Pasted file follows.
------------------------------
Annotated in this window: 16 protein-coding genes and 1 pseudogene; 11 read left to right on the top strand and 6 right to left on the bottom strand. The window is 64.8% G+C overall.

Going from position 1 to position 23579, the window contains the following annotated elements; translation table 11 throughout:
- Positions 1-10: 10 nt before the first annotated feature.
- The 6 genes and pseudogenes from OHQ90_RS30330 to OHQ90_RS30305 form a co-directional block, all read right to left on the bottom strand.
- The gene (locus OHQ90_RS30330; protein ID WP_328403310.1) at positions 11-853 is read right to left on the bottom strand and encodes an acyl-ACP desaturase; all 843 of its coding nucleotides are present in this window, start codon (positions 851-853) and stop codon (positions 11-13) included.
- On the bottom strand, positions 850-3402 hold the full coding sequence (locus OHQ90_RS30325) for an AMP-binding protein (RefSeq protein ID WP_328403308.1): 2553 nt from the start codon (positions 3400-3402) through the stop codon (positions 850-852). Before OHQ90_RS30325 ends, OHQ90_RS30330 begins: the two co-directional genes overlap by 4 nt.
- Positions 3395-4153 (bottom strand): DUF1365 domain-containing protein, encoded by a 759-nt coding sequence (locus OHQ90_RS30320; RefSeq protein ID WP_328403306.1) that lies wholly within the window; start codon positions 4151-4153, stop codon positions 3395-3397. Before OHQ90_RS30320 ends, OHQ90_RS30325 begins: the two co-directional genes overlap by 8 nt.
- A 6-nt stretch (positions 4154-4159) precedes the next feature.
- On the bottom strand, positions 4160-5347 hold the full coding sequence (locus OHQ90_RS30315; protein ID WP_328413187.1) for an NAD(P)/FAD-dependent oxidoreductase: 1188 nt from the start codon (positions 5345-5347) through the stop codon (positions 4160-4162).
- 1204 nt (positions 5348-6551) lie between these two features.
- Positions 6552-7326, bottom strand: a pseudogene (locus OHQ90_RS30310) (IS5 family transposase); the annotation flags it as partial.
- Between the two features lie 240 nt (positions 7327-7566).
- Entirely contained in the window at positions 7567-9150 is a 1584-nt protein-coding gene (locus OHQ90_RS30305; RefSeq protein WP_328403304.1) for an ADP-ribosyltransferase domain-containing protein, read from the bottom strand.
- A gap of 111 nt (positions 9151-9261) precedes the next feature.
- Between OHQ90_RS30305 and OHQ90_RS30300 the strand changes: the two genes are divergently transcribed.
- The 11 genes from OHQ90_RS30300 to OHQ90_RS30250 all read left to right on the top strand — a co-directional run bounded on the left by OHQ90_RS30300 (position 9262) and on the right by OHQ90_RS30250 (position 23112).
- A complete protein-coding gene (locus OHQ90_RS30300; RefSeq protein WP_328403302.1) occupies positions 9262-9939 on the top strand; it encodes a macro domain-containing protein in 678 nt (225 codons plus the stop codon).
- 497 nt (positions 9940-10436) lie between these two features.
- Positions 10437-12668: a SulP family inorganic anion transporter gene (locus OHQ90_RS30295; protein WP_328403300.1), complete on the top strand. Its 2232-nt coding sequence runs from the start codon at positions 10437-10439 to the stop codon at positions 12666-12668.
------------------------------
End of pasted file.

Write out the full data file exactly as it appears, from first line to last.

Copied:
Annotated in this window: 16 protein-coding genes and 1 pseudogene; 11 read left to right on the top strand and 6 right to left on the bottom strand. The window is 64.8% G+C overall.

Going from position 1 to position 23579, the window contains the following annotated elements; translation table 11 throughout:
- Positions 1-10: 10 nt before the first annotated feature.
- The 6 genes and pseudogenes from OHQ90_RS30330 to OHQ90_RS30305 form a co-directional block, all read right to left on the bottom strand.
- The gene (locus OHQ90_RS30330; protein ID WP_328403310.1) at positions 11-853 is read right to left on the bottom strand and encodes an acyl-ACP desaturase; all 843 of its coding nucleotides are present in this window, start codon (positions 851-853) and stop codon (positions 11-13) included.
- On the bottom strand, positions 850-3402 hold the full coding sequence (locus OHQ90_RS30325) for an AMP-binding protein (RefSeq protein ID WP_328403308.1): 2553 nt from the start codon (positions 3400-3402) through the stop codon (positions 850-852). Before OHQ90_RS30325 ends, OHQ90_RS30330 begins: the two co-directional genes overlap by 4 nt.
- Positions 3395-4153 (bottom strand): DUF1365 domain-containing protein, encoded by a 759-nt coding sequence (locus OHQ90_RS30320; RefSeq protein ID WP_328403306.1) that lies wholly within the window; start codon positions 4151-4153, stop codon positions 3395-3397. Before OHQ90_RS30320 ends, OHQ90_RS30325 begins: the two co-directional genes overlap by 8 nt.
- A 6-nt stretch (positions 4154-4159) precedes the next feature.
- On the bottom strand, positions 4160-5347 hold the full coding sequence (locus OHQ90_RS30315; protein ID WP_328413187.1) for an NAD(P)/FAD-dependent oxidoreductase: 1188 nt from the start codon (positions 5345-5347) through the stop codon (positions 4160-4162).
- 1204 nt (positions 5348-6551) lie between these two features.
- Positions 6552-7326, bottom strand: a pseudogene (locus OHQ90_RS30310) (IS5 family transposase); the annotation flags it as partial.
- Between the two features lie 240 nt (positions 7327-7566).
- Entirely contained in the window at positions 7567-9150 is a 1584-nt protein-coding gene (locus OHQ90_RS30305; RefSeq protein WP_328403304.1) for an ADP-ribosyltransferase domain-containing protein, read from the bottom strand.
- A gap of 111 nt (positions 9151-9261) precedes the next feature.
- Between OHQ90_RS30305 and OHQ90_RS30300 the strand changes: the two genes are divergently transcribed.
- The 11 genes from OHQ90_RS30300 to OHQ90_RS30250 all read left to right on the top strand — a co-directional run bounded on the left by OHQ90_RS30300 (position 9262) and on the right by OHQ90_RS30250 (position 23112).
- A complete protein-coding gene (locus OHQ90_RS30300; RefSeq protein WP_328403302.1) occupies positions 9262-9939 on the top strand; it encodes a macro domain-containing protein in 678 nt (225 codons plus the stop codon).
- 497 nt (positions 9940-10436) lie between these two features.
- Positions 10437-12668: a SulP family inorganic anion transporter gene (locus OHQ90_RS30295; protein WP_328403300.1), complete on the top strand. Its 2232-nt coding sequence runs from the start codon at positions 10437-10439 to the stop codon at positions 12666-12668.